Rout makes it clear: Time for Whisenhunt to go

There’s no sense belaboring this. Michael Bidwill should fire coach Ken Whisenhunt, and he should do it now.

It will be an empty gesture. Nobody’s going to win with the offense the Cardinals trot on the field each week. Nobody’s going to win with John Skelton and Ryan Lindley at quarterback. Nobody’s going to win with eight turnovers.

Firing Whisenhunt will be a reactionary gesture, too. But you have to send a message to your fans — you know, the ones who have sold out every game since University of Phoenix Stadium opened? You have to tell your team and your city that this is unacceptable.

Nobody expected the Cardinals to win Sunday in Seattle. In many ways, this was the perfect storm. The Seahawks were experiencing a turbo boost in confidence after finally breaking through on the road with a big win last week in Chicago. This club is surging behind a remarkable rookie quarterback and will give the NFC West two legitimate threats when the playoffs begin in January.

On the flip side, the Cards were riding an eight-game losing streak, the benching of defensive tackle Darnell Dockett (the erstwhile team captain who exhibited no such leadership last week) and an utter collapse in confidence.

But losing is one thing. Getting annihilated in Biblical fashion, 58-0, is quite another.

“Let me start by saying I apologize to our fans and everybody associated with our organization,” Whisenhunt told reporters after the game. “That was embarrassing today.”

There is no hope associated with this franchise now. And that is a dangerous thing for a business that relies on its customer base. We have no idea whether the Cards’ final two home games will be official sellouts, but if we’re told that, we won’t believe it. We’ll see empty seats everywhere and wonder how anyone would dare maintain that ruse.

And if Whisenhunt is still on the sidelines when the Lions come to town, the fans who do show up could get ugly. If you took a poll right now asking whether Whisenhunt should remain, the results would be so one-sided you’d wonder how this state could be so politically divided otherwise.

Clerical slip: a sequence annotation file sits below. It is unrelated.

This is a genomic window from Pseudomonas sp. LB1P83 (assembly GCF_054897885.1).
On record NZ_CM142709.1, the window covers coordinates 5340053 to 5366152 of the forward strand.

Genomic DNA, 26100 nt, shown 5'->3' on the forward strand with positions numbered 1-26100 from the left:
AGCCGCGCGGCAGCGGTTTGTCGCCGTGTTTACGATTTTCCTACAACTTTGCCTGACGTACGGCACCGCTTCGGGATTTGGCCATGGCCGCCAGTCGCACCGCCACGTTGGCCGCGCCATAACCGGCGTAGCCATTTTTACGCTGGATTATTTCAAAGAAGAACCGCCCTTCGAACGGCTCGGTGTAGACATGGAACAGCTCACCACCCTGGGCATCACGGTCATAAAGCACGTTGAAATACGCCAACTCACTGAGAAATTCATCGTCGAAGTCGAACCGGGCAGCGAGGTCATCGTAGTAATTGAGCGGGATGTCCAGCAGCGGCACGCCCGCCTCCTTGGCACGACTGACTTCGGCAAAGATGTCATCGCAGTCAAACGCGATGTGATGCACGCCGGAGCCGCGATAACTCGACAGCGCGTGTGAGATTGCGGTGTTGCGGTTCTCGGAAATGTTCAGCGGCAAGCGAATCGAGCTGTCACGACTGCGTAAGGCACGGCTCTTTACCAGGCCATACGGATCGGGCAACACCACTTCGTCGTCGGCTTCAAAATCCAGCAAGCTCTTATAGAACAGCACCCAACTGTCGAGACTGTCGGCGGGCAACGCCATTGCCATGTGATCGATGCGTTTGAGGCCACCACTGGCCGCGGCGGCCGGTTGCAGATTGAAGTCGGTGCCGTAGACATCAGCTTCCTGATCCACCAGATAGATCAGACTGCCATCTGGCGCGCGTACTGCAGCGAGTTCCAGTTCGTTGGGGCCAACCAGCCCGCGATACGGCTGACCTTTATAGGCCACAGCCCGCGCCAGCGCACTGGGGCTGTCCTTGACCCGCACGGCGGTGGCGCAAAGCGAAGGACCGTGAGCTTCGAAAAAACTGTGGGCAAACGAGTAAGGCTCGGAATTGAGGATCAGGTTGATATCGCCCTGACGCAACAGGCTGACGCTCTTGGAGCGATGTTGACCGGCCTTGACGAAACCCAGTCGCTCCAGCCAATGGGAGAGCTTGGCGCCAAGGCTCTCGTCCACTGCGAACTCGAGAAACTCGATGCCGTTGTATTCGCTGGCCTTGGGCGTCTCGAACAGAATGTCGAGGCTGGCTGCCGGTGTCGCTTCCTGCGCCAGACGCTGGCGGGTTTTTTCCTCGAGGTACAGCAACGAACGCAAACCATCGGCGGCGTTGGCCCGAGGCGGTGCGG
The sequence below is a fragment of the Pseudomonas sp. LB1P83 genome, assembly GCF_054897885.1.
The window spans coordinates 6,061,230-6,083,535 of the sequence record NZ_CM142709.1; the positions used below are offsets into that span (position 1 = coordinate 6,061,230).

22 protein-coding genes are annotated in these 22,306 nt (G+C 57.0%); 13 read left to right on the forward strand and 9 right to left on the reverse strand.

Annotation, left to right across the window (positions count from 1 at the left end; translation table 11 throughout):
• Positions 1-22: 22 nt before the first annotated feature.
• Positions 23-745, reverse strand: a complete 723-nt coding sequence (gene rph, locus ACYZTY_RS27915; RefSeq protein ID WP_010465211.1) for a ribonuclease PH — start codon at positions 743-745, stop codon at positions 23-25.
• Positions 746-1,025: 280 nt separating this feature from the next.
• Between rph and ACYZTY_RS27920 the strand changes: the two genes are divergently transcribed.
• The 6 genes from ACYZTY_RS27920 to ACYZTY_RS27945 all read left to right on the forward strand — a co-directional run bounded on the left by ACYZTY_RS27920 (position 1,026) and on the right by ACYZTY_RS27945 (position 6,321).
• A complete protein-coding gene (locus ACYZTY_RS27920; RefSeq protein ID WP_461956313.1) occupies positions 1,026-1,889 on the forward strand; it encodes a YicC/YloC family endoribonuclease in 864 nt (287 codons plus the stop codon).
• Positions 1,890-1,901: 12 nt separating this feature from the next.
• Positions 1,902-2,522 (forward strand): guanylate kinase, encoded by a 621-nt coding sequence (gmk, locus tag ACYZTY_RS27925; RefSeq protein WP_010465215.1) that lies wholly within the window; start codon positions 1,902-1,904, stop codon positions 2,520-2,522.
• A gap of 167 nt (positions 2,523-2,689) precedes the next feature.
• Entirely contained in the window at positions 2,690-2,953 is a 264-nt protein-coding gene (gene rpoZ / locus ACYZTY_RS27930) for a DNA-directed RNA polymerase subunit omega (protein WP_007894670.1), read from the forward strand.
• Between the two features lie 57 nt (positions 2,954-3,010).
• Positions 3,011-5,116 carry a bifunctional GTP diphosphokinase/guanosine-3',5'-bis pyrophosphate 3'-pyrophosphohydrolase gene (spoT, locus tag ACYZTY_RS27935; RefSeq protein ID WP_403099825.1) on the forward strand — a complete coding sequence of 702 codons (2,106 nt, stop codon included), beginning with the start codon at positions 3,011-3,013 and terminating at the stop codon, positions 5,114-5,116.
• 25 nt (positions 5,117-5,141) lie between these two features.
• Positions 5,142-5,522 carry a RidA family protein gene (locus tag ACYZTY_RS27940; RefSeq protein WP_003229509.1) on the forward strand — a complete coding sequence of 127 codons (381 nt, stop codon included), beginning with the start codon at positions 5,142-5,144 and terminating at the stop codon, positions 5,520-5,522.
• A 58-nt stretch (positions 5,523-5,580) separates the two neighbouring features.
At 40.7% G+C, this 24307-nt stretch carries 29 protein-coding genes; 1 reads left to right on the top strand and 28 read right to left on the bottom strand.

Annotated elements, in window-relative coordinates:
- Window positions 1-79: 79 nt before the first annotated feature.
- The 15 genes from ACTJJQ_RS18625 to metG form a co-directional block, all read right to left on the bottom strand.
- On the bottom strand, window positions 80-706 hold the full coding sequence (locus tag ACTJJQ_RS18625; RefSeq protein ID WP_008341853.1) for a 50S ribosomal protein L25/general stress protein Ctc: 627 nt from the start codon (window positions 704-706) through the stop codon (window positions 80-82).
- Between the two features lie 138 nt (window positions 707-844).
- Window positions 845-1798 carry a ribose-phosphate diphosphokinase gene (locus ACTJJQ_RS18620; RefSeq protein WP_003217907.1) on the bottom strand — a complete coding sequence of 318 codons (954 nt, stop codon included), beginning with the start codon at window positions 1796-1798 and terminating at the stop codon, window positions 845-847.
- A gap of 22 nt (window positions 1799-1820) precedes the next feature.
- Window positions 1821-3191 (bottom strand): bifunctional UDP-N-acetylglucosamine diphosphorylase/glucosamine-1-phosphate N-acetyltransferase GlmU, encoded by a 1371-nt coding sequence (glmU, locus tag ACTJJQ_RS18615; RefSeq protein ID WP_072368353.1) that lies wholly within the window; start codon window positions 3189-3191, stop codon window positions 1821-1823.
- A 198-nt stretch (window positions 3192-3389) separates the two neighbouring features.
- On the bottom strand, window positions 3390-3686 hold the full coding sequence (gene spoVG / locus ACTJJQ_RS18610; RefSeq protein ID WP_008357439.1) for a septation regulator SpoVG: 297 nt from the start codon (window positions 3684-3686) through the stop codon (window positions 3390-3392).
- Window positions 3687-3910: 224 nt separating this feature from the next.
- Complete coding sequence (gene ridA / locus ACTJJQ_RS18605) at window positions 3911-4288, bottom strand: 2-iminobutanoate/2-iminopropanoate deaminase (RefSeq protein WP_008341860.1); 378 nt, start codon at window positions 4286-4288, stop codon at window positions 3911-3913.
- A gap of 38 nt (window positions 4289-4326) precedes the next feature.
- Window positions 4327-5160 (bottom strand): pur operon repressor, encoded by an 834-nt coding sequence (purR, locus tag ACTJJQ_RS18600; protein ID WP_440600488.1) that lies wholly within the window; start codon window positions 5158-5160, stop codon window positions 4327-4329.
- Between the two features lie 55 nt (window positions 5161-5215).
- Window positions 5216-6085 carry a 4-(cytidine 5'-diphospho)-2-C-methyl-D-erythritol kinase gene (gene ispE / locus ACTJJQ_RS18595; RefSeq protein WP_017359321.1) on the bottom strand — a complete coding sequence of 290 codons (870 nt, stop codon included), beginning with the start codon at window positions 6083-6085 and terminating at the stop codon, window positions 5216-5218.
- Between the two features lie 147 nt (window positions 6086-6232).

“We all know this business,” Whisenhunt said. “I’ve been in it a long time as a player and a coach. I’m not worried about that.”

It’s important to note all the mitigating circumstances that have undermined Whisenhunt this season. He lost starting left tackle Levi Brown to a season-ending triceps tear in the preseason. He lost running back Ryan Williams for most of the season and Beanie Wells for about half of it. He lost starting center Lyle Sendlein two weeks ago, starting linebacker O’Brien Schofield shortly before that and was without starting defensive end Calais Campbell for a stretch.

Most importantly, he lost quarterback Kevin Kolb — again — to a rib injury that all but shelved any hope this mediocre offense had of holding its own.

It’s no secret this is a quarterback-driven league. If you have one, you can mask so many deficiencies like the Packers do every week with Aaron Rodgers — like Kurt Warner did while he was here. The Cardinals don’t have one, and it’s not as easy as some might believe to find one, either.

When a reporter asked who would start at QB next week against Detroit, Whisenhunt quipped: “Do you play?”

It was a telling admission of his frustration with the position. But whether or not you blame Whisenhunt for that mess is irrelevant now. The Cardinals have lost nine straight games for the first time since 1944. The Seahawks’ 38 first-half points were the most ever by an opponent. The Seahawks’ 58 points overall were also the most by an opponent; the Jets scored 56 in 2008 and the Eagles did the same in 1953. Oh, and the Cardinals have posted losing streaks of six games or more in each of the last three seasons.

It’s a stunning turn of events considering the Cards’ 4-0 start this season gave them 11 wins in their previous 13 outings. But that’s how quickly things can go south in this business. And it can’t be tolerated.

We have a habit in the Valley of hanging on to past accomplishments far too long. Suns fans still talk about the Charles Barkley years. Arizona State fans still talk about Jake Plummer’s Rose Bowl team. And Cardinals fans still talk about the Warner years.

Whisenhunt had a wondrous start to his head coaching career with a franchise that had accomplished nothing before he arrived. He took the Cards to within seconds of a Super Bowl title. But pro sports are about the here and now. You can’t go three straight seasons without a playoff berth and assume you can rest on your fading laurels. You can’t go into a division opponent’s building, not even compete, then assume you are free from consequences after a record-breaking loss.

The specter of losing is weighing heavily on everyone.

“I’ve never died before,” running back Beanie Wells told, “but it’s like a painful death.”

Whisenhunt’s 4-year-old past is irrelevant. He deserves another chance somewhere else, and he will likely get it. He has many of the qualities you look for in a coach.

But it’s time for a change here. It’s time to give defensive coordinator Ray Horton a crack at a head coaching gig before someone else does, and there’s no sense waiting until the end of this tragic season to do it. It’s time to admit that this relationship just isn’t working any more. A 58-0 loss is all the proof you need.

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